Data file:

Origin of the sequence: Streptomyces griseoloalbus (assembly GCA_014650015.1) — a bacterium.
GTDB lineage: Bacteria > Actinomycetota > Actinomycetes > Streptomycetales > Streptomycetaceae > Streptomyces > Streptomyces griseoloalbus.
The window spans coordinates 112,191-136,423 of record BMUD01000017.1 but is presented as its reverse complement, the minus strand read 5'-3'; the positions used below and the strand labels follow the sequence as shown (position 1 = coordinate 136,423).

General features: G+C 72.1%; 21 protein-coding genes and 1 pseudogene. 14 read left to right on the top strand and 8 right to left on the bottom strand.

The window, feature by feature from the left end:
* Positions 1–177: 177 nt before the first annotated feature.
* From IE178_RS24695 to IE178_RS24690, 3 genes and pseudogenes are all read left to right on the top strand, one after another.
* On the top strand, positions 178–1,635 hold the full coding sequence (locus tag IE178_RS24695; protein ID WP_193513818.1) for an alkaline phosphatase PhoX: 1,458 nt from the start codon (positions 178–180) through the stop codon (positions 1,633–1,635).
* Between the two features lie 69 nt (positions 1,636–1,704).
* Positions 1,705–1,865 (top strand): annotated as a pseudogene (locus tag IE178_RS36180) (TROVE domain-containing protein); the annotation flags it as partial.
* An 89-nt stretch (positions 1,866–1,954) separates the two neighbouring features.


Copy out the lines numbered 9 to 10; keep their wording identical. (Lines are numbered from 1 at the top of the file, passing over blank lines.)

* Between the two features lie 69 nt (positions 1,636–1,704).
* Positions 1,705–1,865 (top strand): annotated as a pseudogene (locus tag IE178_RS36180) (TROVE domain-containing protein); the annotation flags it as partial.